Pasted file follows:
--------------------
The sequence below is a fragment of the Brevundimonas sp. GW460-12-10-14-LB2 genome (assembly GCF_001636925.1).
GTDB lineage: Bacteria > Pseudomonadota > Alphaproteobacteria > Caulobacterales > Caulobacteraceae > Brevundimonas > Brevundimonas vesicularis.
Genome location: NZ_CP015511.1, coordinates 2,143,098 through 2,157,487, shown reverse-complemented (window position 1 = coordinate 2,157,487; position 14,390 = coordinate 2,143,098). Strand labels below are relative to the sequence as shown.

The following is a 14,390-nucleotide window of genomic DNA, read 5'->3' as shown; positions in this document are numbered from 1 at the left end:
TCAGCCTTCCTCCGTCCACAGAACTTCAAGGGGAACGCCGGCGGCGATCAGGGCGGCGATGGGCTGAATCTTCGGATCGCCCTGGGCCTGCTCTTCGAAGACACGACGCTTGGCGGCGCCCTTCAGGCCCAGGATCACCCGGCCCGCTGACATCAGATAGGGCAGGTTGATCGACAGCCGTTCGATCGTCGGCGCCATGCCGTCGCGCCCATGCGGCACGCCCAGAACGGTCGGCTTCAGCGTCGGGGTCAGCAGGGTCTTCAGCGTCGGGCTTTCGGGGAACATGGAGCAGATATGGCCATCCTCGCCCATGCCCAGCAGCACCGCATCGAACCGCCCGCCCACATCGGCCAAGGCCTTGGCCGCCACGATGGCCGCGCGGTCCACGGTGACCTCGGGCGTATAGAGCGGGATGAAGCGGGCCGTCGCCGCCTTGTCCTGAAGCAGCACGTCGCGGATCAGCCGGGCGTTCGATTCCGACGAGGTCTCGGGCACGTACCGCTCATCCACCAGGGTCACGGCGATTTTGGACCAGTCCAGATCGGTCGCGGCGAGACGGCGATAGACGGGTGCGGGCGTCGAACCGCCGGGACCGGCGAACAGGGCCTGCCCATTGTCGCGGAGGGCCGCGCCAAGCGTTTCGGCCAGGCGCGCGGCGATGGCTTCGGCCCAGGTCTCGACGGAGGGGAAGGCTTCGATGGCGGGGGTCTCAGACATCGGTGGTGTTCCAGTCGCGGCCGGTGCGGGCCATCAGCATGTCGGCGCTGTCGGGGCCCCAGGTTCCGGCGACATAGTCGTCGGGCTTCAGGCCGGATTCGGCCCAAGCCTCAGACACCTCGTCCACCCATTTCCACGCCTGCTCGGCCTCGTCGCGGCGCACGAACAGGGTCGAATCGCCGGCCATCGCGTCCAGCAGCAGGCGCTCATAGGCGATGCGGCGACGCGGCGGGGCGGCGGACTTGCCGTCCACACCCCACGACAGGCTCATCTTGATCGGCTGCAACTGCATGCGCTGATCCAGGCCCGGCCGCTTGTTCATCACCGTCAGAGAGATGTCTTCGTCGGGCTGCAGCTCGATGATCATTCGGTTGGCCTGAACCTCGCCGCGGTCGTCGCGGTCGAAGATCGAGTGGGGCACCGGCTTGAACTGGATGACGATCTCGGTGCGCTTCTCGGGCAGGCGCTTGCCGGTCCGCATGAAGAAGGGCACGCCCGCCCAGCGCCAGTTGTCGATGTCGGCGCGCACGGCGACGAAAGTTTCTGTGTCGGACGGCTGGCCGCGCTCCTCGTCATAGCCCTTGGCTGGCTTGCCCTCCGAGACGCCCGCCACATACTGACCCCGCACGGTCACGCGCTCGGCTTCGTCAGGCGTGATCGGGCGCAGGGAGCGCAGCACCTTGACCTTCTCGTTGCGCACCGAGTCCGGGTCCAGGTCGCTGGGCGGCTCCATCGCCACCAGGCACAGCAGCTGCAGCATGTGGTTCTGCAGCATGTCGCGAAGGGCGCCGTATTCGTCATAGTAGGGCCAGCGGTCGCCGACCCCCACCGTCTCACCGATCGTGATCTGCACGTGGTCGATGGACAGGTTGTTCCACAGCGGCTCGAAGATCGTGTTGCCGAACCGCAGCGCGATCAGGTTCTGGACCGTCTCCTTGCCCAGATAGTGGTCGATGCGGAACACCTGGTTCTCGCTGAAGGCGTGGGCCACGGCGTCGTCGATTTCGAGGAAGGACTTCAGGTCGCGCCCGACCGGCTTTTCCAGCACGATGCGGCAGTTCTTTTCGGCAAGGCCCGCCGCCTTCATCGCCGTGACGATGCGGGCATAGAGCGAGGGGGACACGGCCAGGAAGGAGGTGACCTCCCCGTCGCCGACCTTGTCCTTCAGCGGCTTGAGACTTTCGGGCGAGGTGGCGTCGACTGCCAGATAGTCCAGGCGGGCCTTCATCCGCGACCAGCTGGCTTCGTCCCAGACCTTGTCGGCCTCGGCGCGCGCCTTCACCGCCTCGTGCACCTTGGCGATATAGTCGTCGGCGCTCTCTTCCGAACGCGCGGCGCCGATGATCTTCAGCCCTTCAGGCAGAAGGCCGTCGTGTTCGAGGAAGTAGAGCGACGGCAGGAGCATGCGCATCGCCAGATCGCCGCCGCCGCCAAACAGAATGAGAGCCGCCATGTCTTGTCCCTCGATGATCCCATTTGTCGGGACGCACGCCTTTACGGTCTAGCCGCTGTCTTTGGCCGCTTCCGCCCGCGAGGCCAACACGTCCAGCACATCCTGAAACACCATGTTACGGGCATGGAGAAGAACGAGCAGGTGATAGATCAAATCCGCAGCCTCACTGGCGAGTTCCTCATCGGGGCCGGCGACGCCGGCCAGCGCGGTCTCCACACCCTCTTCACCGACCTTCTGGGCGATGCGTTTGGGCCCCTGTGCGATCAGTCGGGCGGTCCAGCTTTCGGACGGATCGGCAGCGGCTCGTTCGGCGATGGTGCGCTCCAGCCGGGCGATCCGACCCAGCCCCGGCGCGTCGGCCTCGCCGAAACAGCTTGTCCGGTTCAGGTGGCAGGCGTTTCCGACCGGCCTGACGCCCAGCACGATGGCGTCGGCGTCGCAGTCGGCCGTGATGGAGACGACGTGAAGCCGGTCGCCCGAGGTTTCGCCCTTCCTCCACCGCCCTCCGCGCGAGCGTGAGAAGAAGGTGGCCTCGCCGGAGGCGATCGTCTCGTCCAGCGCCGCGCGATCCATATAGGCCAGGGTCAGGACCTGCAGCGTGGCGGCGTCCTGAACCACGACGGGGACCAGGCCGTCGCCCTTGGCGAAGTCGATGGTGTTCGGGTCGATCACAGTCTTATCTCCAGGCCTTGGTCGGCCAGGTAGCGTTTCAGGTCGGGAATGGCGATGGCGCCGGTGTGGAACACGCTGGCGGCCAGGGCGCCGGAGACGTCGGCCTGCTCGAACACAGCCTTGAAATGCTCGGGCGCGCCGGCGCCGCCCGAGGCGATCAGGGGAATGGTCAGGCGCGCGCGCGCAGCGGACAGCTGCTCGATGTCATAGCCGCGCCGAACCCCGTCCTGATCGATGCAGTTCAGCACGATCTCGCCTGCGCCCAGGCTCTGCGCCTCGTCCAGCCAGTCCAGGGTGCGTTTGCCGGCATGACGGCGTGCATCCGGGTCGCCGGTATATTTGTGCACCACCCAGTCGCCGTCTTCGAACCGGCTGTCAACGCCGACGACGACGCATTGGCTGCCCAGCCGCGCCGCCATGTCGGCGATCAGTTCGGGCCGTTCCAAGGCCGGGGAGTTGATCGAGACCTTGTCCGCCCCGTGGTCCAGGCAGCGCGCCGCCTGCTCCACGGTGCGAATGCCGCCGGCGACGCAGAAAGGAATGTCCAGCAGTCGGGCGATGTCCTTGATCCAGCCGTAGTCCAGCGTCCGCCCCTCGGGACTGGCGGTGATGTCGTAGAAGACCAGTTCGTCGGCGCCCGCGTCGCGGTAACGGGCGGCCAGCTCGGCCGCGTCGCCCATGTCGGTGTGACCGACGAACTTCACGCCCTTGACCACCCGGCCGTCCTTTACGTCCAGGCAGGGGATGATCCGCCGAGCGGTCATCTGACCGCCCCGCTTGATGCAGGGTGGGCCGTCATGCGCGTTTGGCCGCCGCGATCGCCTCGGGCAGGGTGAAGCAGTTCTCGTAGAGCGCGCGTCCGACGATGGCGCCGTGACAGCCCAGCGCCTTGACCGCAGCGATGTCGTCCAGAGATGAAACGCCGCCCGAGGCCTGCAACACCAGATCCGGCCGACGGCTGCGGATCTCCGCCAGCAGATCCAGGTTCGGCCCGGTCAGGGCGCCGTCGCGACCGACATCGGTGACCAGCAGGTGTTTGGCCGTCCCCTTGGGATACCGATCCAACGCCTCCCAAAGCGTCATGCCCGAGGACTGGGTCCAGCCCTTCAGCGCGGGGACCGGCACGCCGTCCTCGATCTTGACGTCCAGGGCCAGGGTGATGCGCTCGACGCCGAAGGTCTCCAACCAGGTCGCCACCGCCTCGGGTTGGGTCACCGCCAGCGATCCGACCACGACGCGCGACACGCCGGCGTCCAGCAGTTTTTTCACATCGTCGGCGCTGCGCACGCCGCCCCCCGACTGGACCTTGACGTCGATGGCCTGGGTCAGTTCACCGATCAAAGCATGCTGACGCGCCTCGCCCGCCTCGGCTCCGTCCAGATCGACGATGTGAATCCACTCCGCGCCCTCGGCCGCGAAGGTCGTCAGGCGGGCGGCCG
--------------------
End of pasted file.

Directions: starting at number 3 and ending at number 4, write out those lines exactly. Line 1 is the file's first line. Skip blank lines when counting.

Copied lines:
Genome location: NZ_CP015511.1, coordinates 2,143,098 through 2,157,487, shown reverse-complemented (window position 1 = coordinate 2,157,487; position 14,390 = coordinate 2,143,098). Strand labels below are relative to the sequence as shown.

The following is a 14,390-nucleotide window of genomic DNA, read 5'->3' as shown; positions in this document are numbered from 1 at the left end: